Alright, so favoritism, or partiality, means privileging the rich and discriminating against the poor. That’s the basic issue. The illustration is really clear in verses 2 through 4. Imagine a worship service, and someone comes in who’s obviously wealthy, they’re obviously important. “Ah, here’s a potential donor, here’s a potential giver. This is someone who’s going to be able to bless our community. This person has influence in the community. Let’s be sure to treat this person with a great deal of respect.”

Another person comes in, they’re obviously off the streets, they’re wearing dirty, tattered clothing, maybe they don’t smell so good; there’s obviously some social disparity there, and James is saying, “If you privilege the rich person and ignore the poor person you’re showing discrimination against the poor, and that’s inconsistent with your faith.” Alright, that’s James’s point.

James gives a number of reasons why we must not do this and why to do this is inconsistent with the faith. He reminds them that God has chose the poor. You see that in verse 5, where he says that “God has chosen the poor of this world to be rich in faith and heirs of the kingdom which he has promised to those who love him.” God has chosen the poor.

Now, this doesn’t mean that only poor people can be saved, but certainly if you look at the majority of Christians, even today, in the world, did you know that the majority of Christians in the world are in the southern hemisphere and they are in third world countries? That’s where Christianity’s spreading! That’s where Christianity is really taking root. It’s not in the western world, it’s not in the richer parts of the world, it’s in the third world countries. That’s where Christianity’s really taking root, especially in the last century.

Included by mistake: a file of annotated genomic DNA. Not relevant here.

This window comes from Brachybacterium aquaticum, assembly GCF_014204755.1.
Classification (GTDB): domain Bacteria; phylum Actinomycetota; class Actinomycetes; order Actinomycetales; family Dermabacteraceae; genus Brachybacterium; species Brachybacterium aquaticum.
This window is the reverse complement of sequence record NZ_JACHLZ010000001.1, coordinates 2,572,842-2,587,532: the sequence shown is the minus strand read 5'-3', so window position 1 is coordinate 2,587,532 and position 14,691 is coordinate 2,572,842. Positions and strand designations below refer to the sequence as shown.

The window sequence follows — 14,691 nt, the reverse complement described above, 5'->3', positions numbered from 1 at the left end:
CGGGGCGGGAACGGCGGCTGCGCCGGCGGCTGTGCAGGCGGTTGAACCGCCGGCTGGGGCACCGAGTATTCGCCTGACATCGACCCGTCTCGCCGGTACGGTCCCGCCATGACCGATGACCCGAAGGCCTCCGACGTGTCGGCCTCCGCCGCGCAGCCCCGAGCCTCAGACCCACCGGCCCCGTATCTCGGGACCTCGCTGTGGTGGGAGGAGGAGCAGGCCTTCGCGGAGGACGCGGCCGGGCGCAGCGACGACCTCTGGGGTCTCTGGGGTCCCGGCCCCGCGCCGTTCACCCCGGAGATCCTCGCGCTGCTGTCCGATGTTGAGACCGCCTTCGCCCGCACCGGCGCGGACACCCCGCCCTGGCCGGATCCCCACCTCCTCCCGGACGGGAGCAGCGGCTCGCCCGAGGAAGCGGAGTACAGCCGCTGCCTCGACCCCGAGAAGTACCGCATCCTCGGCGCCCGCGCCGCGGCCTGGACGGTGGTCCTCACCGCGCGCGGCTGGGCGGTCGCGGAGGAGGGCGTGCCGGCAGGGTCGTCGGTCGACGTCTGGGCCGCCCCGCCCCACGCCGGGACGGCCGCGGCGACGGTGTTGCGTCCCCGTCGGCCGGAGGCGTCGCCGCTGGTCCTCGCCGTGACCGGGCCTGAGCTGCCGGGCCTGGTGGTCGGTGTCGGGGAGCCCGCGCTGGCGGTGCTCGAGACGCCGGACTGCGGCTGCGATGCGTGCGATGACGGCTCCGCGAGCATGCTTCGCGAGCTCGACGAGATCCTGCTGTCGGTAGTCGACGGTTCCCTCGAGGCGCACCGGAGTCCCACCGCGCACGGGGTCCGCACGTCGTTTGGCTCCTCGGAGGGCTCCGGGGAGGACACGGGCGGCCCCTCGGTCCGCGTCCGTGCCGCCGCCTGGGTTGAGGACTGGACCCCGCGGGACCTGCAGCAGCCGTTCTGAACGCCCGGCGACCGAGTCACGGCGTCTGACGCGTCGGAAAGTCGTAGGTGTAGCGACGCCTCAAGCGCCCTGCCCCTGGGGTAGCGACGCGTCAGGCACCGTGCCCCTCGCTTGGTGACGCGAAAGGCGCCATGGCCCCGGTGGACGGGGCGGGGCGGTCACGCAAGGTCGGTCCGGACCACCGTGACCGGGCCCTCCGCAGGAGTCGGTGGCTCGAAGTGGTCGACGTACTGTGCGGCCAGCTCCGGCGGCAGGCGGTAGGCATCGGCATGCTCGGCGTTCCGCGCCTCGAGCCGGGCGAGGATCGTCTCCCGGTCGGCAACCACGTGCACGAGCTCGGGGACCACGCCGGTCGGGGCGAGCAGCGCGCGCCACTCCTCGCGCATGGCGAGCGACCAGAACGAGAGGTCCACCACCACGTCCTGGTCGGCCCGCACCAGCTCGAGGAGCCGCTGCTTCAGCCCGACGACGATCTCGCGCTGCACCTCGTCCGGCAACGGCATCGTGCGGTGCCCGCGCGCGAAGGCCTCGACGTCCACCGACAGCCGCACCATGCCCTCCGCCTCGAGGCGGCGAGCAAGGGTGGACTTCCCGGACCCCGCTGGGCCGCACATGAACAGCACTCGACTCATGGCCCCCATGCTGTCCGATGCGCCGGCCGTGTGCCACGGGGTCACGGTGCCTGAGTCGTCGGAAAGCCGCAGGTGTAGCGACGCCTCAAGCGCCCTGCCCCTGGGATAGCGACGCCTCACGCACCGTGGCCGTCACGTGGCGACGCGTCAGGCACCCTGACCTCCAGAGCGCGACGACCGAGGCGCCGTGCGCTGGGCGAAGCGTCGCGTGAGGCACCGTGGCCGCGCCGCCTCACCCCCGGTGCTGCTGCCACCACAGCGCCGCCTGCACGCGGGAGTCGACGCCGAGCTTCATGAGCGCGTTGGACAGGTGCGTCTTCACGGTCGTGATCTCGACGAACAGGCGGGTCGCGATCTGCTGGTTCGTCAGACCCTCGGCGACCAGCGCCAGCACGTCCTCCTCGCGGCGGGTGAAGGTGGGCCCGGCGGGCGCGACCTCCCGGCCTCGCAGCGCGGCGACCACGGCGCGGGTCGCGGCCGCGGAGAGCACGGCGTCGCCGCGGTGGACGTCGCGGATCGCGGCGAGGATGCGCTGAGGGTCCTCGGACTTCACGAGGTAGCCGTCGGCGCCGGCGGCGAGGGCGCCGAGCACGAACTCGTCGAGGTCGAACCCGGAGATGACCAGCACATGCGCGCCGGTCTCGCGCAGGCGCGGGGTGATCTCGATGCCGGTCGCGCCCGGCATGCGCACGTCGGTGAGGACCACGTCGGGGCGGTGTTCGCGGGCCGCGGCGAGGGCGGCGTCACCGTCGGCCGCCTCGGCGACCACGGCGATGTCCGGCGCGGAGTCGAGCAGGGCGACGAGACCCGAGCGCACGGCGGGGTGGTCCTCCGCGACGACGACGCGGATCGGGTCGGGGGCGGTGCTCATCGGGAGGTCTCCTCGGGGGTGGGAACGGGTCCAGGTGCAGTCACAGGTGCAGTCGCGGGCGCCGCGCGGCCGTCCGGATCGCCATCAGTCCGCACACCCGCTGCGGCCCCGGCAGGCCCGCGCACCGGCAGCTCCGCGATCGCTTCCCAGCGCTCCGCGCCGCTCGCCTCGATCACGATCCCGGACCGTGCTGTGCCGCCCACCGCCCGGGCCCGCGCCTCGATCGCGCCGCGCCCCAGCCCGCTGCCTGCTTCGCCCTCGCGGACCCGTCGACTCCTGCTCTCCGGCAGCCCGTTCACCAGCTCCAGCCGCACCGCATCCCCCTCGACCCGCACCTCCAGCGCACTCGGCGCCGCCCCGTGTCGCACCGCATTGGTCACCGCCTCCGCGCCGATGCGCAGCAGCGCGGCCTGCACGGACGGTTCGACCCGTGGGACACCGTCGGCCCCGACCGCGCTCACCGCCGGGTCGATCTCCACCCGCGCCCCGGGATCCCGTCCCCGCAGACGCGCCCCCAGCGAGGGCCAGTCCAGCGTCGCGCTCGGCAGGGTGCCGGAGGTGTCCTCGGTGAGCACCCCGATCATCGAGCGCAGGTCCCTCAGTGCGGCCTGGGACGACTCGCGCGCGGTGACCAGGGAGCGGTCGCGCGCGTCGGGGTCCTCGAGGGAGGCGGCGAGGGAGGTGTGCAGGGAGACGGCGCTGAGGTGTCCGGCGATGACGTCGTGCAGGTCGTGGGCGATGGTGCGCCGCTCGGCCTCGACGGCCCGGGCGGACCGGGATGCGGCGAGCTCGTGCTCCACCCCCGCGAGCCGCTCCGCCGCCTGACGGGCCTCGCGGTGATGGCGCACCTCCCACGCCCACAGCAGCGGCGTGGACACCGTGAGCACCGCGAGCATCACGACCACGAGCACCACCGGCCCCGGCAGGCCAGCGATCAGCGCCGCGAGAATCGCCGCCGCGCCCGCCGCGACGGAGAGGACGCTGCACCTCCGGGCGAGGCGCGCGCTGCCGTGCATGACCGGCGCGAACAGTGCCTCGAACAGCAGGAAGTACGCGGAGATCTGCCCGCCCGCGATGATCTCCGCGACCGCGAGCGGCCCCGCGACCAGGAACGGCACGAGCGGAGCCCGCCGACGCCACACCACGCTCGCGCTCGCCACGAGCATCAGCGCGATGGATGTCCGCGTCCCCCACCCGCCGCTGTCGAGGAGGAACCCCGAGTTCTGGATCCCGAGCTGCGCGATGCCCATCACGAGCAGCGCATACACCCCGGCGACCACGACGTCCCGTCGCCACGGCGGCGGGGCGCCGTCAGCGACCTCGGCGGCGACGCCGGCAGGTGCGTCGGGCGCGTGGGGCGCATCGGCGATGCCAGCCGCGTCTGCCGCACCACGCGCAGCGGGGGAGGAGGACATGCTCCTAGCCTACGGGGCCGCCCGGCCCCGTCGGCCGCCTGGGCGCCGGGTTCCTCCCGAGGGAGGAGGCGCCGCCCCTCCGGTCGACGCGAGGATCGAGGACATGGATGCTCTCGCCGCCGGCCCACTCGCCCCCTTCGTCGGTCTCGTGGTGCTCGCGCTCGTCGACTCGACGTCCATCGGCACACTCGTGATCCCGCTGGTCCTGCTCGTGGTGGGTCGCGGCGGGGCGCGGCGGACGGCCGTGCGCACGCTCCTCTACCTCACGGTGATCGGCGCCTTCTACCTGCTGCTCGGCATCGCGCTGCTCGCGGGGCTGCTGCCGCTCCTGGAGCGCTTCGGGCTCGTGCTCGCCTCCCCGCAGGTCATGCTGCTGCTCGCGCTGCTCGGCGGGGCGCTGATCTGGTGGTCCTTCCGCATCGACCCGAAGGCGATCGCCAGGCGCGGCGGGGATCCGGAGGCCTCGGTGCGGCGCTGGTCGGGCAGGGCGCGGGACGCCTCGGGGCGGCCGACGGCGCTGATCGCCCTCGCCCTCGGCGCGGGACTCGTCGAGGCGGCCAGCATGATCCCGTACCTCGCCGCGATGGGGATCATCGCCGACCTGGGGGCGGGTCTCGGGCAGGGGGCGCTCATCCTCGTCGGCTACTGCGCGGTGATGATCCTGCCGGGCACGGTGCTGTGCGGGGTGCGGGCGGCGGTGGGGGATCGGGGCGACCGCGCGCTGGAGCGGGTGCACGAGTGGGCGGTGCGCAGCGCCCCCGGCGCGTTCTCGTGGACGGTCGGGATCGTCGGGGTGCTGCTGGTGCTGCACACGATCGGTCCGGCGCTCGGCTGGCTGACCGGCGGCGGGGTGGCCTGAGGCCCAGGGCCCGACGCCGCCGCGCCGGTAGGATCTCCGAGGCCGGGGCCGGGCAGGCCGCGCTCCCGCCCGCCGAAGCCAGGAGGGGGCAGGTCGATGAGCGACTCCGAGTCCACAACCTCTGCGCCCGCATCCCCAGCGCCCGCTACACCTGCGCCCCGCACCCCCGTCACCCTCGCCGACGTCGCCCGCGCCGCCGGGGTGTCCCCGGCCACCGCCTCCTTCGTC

Certainly, when you look at the history of Christianity, those who are poor have been the people who’ve been most receptive to the gospel. Now, I think one reason for that is because they know their need, right? They understand their need for God’s grace, they understand their need for the gospel, and they’re not distracted by the worldliness that comes from riches. So oftentimes we see, as Paul would also say in 1 Corinthians 1, it’s not the noble, it’s not the rich, it’s not the wise of this world that God has chosen, it’s the weak and the foolish, it’s the poor, it’s the weak things of the world; that’s where God’s kingdom is so often found. So James uses that as a reason why the poor must not be discriminated against.

He also reminds them that the rich are guilty of oppressing the poor. He says, “These are the ones who oppress you, they haul you into court, they blaspheme the name by which you are called.” If you go over a couple of pages into chapter 5, James 5, he actually just does a full-frontal assault on the rich for their oppression of the poor. He says, “You have kept back their wages by fraud, you are living in luxury and self-indulgence, you have exercised violence against the righteous, you have murdered and oppressed them.”

So James sees this and he says [that] understanding this, you should in now way exercise discrimination against the poor.

Now, what I want you to understand is that this is just an application of a broader principle in James that we’ve already seen a couple of times, in James 1:27. James there says that “religion that is pure and undefiled before God the Father is this, to visit orphans and widows in their affliction and to keep oneself unstained from the world.” So, James is concerned that we have a real faith, an integrity to our faith, a wholeness to our faith, a completeness to our faith. We’ve already seen that he’s said that if you say that you have religion but you don’t bridle your tongue your religion is vain and worthless, right? We talked about that last week.